NEW YORK (Reuters) - The relationship between Iran and Saudi Arabia deserves to be better, though differences between the two oil-producing Middle Eastern states appear to be narrowing, Iranian President Hassan Rouhani said on Tuesday.
Shi’ite Muslim Iran and Sunni Saudi Arabia are enmeshed in a struggle for influence across the Middle East and have supported opposing sides in wars and political disputes in Iraq, Syria, Lebanon, Bahrain and Yemen.
“Our relationship with Saudi Arabia ... deserves to be warmer,” Rouhani told a group of senior editors in New York ahead of the annual gathering of world leaders at the U.N. General Assembly. “Saudi Arabia’s positions are getting closer and closer to us.”
Speaking through an interpreter, Rouhani added that if the two nations’ differences are truly narrowing, “relations with Saudi Arabia will grow closer.”
Rouhani reacted cautiously to the U.S.-led airstrikes on Islamic State militants in Syria. He neither condemned nor endorsed the military action by the United States and Arab allies.
“The bombardment must have a certain framework that is needed to take place in a third country.” He said that without a U.N. mandate or a request from the government of the affected country, military interventions “don’t have any legal standing.”
Syria’s U.N. Ambassador Bashar Ja’afari told Reuters on Tuesday that he was personally informed by U.S. Ambassador Samantha Power of imminent U.S. and Arab airstrikes against Islamic State targets on Syrian territory hours ahead of time.
Syrian President Bashar al-Assad is a close ally of Iran, which has provided military support to his government during its civil war, now in its fourth year.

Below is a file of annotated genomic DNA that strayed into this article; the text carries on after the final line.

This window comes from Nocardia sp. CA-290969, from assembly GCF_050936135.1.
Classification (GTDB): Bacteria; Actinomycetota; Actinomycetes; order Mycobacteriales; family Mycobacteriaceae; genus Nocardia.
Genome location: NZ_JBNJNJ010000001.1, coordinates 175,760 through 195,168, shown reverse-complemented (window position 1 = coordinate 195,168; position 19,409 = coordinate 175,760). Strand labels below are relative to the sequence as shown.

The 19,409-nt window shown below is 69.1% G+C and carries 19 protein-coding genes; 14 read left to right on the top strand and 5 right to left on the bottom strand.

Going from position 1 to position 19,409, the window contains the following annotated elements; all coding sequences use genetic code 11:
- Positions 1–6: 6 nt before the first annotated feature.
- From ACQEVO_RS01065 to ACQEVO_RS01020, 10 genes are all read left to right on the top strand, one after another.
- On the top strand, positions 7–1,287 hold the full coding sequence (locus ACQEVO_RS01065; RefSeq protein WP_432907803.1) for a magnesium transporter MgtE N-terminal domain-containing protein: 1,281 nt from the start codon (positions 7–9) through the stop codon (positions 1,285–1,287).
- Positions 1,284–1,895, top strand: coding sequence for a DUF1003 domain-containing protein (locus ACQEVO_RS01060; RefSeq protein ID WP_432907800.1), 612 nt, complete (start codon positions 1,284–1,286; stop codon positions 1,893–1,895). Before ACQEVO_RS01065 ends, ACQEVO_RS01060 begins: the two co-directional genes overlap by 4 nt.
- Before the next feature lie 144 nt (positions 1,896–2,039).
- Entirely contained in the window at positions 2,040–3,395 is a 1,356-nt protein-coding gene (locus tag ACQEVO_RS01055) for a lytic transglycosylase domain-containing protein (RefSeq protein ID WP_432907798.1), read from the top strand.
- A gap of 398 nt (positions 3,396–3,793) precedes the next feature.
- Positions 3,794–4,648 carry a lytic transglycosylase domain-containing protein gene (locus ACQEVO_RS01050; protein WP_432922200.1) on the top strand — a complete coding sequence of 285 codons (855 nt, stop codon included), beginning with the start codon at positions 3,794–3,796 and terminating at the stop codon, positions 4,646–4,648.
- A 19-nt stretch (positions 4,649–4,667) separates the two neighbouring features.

Rouhani said he had no plans to meet U.S. President Barack Obama while in New York for the U.N. General Assembly.
He described this week as an important one for his country’s talks with world powers meant to forge a long-term accord by Nov. 24 that would end sanctions on Iran in exchange for curbs on its nuclear program.
Senior foreign ministry officials from Britain, China, France, Germany, the United States, Russia and Iran are meeting on the sidelines of the General Assembly. Officials close to the talks say a deal is unlikely in coming days given deep disagreement on issues such as the future scope of Iran’s future enrichment program.
“The talks occurring will clear many things, whether we will be able to reach a final agreement or not. I believe both sides have reached the conclusion that the continuation of the current condition doesn’t benefit anyone.... So why not make strides to reach this agreement?” Rouhani said.
He appeared to suggest relations with the United States had improved despite their differences, and even if no final agreement is reached, the negotiating process, inconceivable two years ago, had altered relations.
“It doesn’t mean we will go back to the way things were prior,” he said.
Iran has said it would like the United States and its Western allies to show flexibility in the talks. Several Iranian officials told Reuters that Iran is ready to work with Western powers to stop Islamic State, but would like concessions on Tehran’s uranium enrichment program in exchange.
The White House on Monday said it refused to link the nuclear talks with the fight against Islamic State.
Reporting by Stephen Adler, writing by Louis Charbonneau, editing by Howard Goller